ASE2 CARD CATALOG ENTRY
Synthesis is a methodology for constructing software systems as instances of a family of systems that have similar descriptions (Campbell, Faulk, and Weiss 1990). This guidebook provides an introduction to the practice of the Synthesis methodology of software development. To the degree that you understand the essential similarities and variations in the systems you build, Synthesis enables you to exploit those similarities to eliminate redundant work. A mature organization will be able to satisfy the needs of its customers by answering the questions that are left open because of variations.
Synthesis focuses on your need both to deliver high quality products to customers and to accomplish this profitably. To this end, a Synthesis process consists of two subprocesses: Application Engineering and Domain Engineering. Application Engineering is how a group (or project) in your organization creates a product to meet customer requirements. Domain Engineering is how your organization improves productivity by creating a product family and a supporting Application Engineering process, tailored for projects in your business area. The details of these subprocesses will differ depending on the capabilities of your organization to practice reuse effectively.
Since projects in the same business area tend to build systems that satisfy similar needs, these systems can be thought of as instances of a family. A family of systems is a basis for a flexible approach to standardization that can accommodate diverse and changing needs. A business area whose objectives are fulfilled by a family is a domain. Both the mission of an organization and the changing needs of its customers determine the objectives of that business-area organization (i.e., product line). Synthesis is a comprehensive, business-area-level solution to problems of software productivity, product quality, manageability, and responsiveness in the building of systems to meet diverse and changing needs. Synthesis is a systematic approach to software development founded on the belief that the resources of a business-area organization should be managed not only to meet the immediate needs of customers, but also as an investment in future capability.
This guidebook describes two instances of a Synthesis family of processes, one that is opportunistic in character, the other that is leveraged. The opportunistic process is oriented toward organizations having modest reuse needs and capabilities. The leveraged process is oriented toward organizations that can make a greater commitment to reuse and that have more advanced needs and capabilities.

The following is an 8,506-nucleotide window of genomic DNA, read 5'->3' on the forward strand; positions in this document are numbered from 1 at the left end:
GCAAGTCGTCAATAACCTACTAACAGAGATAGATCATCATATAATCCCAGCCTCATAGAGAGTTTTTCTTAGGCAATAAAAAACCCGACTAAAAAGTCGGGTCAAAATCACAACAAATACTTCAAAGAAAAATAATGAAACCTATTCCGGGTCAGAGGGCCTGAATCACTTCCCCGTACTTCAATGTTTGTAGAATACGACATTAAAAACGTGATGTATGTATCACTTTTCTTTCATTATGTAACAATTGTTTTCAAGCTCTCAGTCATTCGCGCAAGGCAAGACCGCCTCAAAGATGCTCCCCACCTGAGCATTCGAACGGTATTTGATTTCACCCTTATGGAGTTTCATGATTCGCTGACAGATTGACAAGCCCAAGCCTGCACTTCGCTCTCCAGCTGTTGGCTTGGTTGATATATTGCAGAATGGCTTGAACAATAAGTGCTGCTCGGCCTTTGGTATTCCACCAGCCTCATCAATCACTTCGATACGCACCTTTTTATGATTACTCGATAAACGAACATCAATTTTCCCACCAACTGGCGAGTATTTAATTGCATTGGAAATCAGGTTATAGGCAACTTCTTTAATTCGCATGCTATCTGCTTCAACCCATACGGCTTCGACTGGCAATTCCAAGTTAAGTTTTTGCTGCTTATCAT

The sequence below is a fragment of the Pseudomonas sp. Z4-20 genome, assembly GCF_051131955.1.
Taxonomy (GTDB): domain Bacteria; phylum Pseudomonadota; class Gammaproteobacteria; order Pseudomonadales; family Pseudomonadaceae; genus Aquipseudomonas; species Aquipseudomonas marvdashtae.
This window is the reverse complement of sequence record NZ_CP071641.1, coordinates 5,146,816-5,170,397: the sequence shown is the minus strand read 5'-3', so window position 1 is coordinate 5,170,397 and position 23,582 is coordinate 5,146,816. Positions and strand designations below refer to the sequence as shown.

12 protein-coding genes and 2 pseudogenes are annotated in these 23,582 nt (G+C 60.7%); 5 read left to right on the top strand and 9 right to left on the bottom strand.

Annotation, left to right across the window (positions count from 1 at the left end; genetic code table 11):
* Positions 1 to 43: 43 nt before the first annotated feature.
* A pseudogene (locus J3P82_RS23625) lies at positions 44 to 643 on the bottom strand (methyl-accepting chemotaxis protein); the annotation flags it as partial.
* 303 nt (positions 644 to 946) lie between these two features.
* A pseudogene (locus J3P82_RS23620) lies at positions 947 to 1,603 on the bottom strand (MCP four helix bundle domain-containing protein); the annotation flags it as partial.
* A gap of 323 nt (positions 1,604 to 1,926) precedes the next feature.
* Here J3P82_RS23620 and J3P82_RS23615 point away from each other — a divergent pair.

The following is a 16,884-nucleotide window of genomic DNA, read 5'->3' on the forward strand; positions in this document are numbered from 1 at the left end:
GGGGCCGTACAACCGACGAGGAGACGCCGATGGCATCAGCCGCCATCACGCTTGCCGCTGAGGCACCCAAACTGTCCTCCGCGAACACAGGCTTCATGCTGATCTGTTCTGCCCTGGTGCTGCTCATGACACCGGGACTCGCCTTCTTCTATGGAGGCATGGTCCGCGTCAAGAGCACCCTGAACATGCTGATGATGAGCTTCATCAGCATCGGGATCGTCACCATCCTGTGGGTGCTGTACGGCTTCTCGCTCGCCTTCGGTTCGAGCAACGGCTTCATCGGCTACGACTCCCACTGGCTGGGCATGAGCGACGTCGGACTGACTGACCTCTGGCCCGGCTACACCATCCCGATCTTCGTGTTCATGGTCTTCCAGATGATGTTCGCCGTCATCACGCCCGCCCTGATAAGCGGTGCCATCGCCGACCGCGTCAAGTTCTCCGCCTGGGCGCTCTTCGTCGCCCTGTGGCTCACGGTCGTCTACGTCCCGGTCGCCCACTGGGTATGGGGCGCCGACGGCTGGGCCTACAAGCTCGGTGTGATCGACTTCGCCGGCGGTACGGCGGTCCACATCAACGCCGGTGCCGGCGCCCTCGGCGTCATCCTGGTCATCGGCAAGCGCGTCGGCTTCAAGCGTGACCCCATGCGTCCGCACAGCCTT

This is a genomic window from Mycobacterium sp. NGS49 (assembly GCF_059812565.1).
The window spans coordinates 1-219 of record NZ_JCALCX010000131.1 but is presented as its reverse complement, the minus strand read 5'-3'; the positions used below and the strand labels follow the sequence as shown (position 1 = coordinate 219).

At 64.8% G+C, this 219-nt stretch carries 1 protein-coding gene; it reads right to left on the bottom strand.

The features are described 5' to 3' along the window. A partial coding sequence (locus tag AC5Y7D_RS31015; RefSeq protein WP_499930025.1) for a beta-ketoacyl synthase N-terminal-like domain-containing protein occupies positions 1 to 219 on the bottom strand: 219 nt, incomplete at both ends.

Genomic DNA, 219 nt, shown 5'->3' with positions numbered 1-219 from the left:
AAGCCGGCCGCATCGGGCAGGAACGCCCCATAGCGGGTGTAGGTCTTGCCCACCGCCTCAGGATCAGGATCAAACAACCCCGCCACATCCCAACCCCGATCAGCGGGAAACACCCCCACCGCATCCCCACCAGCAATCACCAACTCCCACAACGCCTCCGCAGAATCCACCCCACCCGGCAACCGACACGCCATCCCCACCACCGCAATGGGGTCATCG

This guidebook defines Synthesis, a sound approach for effective family-oriented software development. It serves as a detailed guide to the practice of Synthesis and helps you begin to practice it. As you gain experience in practicing Synthesis, you will be able to refine and modify this guidance to meet the specific needs of your organization more effectively.
The scope of this guidebook includes all activities and work products related to production of software and support of the needs and objectives of a business-area organization and its customers. Synthesis activity is initiated, via a Reuse Adoption process (Software Productivity Consortium 1992c), with the establishment of organizational business objectives for a domain. In addition, various Synthesis activities require you to standardize management, requirements, design, implementation, and verification and validation practices throughout your organization. Synthesis is an integrating framework for the methods you choose to standardize your practices. Detailed descriptions of particular methods are generally outside the scope of this guidebook. Such descriptions are available to you, often in other Consortium publications that are referenced, where appropriate, throughout this guidebook. Standardization of these activities in terms of purpose and technique, using methods of your choice, is essential to an effective Synthesis practice.
The audience for this guidebook includes business-area managers, project managers, and engineers of all disciplines who work together to accomplish the objectives of a business-area organization. Readers should be knowledgeable and experienced in the standard (or prevailing) software development methods used in their organization, but are assumed to have no experience with Synthesis. Practical use of this release of the guidebook requires the participation of knowledgeable technologists. Pilot projects are a requisite first step in transitioning to production use.
2.0.3 1 June 94 Initial release to the PAL
Approved for public release; Distribution unlimited
This documentation is provided "AS IS" and without any expressed or implied warranties whatsoever. No warranties as to performance, merchantability, or fitness for a particular purpose exist. The user must assume the entire risk and liability of using this document. In no event shall any person or organization of people be held responsible for any direct, indirect, consequential or inconsequential damages or lost profits.
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